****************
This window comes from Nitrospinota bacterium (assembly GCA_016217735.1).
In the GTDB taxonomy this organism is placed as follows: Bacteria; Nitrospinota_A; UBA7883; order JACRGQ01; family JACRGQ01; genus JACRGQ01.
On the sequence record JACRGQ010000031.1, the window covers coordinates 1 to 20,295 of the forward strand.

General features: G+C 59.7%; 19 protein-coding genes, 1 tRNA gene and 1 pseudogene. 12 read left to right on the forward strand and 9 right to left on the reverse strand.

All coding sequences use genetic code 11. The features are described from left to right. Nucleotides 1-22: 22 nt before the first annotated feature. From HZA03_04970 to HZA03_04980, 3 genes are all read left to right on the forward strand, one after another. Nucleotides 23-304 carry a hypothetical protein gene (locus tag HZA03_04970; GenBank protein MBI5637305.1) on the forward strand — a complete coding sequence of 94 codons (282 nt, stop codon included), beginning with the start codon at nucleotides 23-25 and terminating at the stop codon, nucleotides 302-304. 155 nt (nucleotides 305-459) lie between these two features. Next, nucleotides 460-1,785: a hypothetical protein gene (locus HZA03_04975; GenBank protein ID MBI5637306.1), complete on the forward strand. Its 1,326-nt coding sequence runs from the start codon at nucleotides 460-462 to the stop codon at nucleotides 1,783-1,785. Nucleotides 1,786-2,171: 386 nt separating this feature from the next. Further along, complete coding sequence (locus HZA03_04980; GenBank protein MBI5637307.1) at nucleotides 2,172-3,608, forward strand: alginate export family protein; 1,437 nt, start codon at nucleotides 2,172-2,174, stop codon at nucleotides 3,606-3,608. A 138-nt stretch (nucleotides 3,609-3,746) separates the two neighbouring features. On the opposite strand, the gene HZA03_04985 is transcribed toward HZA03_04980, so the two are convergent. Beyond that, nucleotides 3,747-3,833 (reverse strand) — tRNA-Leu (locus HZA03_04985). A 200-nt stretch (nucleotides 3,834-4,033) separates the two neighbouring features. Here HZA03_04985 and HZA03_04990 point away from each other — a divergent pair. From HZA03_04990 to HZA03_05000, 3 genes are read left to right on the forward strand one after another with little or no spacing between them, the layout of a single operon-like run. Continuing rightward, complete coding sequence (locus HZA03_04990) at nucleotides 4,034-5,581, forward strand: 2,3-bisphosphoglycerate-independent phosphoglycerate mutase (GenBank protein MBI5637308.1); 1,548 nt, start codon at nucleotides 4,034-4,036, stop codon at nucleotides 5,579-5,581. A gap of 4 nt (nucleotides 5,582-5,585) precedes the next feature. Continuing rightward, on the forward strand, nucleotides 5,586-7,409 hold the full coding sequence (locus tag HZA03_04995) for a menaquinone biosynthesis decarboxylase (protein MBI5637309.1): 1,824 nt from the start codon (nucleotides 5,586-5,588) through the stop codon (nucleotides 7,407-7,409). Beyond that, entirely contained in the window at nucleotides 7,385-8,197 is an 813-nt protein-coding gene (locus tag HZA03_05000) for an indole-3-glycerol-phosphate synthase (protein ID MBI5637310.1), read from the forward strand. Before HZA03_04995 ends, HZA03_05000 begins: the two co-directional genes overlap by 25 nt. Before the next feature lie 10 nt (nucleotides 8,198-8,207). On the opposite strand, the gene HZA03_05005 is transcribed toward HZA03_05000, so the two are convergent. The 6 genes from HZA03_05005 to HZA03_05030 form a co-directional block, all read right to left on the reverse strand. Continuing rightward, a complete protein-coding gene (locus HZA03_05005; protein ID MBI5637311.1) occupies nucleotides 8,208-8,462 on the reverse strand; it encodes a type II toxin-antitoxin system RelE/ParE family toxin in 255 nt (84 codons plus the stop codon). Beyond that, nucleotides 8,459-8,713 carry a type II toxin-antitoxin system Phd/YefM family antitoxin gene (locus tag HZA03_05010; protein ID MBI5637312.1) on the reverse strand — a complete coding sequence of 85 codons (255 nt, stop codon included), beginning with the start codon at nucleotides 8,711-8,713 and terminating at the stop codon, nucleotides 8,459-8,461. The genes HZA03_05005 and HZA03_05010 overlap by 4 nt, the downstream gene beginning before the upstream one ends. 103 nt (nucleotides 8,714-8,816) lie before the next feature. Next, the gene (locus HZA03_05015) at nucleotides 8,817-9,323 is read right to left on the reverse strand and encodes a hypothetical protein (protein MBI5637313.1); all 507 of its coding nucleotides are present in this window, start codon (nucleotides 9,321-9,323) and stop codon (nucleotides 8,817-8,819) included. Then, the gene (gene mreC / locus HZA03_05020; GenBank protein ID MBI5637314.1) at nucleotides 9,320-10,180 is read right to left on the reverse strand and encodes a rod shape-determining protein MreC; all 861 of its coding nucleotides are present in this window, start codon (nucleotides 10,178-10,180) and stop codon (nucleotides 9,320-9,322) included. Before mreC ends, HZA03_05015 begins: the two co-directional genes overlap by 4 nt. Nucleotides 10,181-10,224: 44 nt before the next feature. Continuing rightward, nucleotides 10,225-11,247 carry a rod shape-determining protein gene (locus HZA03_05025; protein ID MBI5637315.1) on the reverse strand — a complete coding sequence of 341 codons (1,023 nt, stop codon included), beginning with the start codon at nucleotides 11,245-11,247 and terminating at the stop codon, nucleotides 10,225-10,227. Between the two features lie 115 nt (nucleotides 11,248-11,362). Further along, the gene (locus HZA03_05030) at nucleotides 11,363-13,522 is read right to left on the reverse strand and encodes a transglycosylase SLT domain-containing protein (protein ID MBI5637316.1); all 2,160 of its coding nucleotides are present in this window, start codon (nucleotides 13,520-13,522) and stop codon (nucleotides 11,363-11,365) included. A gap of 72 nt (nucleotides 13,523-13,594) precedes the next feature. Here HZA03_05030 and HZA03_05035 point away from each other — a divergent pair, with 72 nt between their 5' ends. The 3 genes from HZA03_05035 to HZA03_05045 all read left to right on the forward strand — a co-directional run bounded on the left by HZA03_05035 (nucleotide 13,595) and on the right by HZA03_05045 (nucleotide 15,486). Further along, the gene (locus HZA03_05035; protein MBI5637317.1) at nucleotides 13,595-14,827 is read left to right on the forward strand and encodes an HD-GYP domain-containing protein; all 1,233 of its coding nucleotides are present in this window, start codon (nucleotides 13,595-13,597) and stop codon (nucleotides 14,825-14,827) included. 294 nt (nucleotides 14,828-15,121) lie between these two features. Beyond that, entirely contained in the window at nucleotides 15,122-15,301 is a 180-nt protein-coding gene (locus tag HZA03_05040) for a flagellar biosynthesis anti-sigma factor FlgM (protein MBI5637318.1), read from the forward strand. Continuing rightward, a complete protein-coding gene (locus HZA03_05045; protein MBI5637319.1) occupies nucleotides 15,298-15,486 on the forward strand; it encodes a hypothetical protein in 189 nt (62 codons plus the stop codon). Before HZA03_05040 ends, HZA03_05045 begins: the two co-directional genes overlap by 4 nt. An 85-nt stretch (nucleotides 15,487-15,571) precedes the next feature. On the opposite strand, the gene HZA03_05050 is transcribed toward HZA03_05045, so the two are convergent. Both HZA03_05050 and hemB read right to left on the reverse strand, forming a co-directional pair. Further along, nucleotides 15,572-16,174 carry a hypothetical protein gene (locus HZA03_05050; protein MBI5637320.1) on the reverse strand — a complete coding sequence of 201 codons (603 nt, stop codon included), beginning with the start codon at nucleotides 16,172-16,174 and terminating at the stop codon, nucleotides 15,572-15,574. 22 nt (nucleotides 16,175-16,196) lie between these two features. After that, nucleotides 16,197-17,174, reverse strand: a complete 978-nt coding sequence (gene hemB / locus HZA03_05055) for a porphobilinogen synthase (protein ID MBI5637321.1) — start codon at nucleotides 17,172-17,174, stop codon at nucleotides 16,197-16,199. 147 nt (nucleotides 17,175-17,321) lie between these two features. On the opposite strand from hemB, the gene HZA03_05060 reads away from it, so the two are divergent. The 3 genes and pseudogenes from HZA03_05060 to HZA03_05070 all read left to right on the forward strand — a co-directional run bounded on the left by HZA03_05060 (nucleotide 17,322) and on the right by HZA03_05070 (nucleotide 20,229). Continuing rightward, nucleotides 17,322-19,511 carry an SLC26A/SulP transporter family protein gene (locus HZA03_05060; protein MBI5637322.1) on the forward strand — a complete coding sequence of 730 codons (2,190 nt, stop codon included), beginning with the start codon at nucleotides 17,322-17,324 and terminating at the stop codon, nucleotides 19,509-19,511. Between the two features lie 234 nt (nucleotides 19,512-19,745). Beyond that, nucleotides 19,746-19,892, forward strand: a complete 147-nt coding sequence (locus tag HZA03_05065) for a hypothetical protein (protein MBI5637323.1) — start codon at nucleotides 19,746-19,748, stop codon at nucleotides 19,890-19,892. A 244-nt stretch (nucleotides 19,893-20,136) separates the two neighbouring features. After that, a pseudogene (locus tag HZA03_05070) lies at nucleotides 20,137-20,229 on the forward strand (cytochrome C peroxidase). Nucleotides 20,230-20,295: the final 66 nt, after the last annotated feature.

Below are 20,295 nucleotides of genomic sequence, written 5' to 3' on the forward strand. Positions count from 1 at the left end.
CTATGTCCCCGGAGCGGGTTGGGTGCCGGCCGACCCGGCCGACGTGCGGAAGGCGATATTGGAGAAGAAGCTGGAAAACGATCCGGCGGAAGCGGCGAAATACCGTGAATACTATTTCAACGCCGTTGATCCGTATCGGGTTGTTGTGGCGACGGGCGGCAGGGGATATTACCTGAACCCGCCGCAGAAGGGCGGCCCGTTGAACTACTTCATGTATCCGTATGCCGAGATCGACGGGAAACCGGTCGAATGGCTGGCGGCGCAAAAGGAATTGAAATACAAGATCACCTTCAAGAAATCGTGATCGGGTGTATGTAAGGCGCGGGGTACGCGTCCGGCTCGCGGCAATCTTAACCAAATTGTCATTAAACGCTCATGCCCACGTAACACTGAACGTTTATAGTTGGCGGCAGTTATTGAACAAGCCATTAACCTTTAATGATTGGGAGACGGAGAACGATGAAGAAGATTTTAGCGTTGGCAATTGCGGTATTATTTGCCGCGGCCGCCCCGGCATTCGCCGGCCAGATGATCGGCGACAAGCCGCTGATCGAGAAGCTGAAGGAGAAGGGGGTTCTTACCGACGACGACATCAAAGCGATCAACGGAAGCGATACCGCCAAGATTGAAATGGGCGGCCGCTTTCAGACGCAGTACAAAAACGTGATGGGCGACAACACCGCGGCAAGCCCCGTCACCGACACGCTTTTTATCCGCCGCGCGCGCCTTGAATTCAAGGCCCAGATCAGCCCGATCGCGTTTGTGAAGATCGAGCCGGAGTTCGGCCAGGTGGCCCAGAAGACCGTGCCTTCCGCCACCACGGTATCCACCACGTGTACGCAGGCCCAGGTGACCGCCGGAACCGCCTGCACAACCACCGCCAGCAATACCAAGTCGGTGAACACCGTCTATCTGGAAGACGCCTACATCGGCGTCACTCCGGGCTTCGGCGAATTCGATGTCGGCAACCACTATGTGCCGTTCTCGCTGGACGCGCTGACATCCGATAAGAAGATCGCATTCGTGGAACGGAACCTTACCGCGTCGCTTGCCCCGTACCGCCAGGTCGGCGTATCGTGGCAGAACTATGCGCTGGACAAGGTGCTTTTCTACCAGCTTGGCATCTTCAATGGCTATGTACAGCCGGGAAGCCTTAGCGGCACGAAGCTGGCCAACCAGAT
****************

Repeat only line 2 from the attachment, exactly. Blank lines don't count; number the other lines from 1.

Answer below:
In the GTDB taxonomy this organism is placed as follows: Bacteria; Nitrospinota_A; UBA7883; order JACRGQ01; family JACRGQ01; genus JACRGQ01.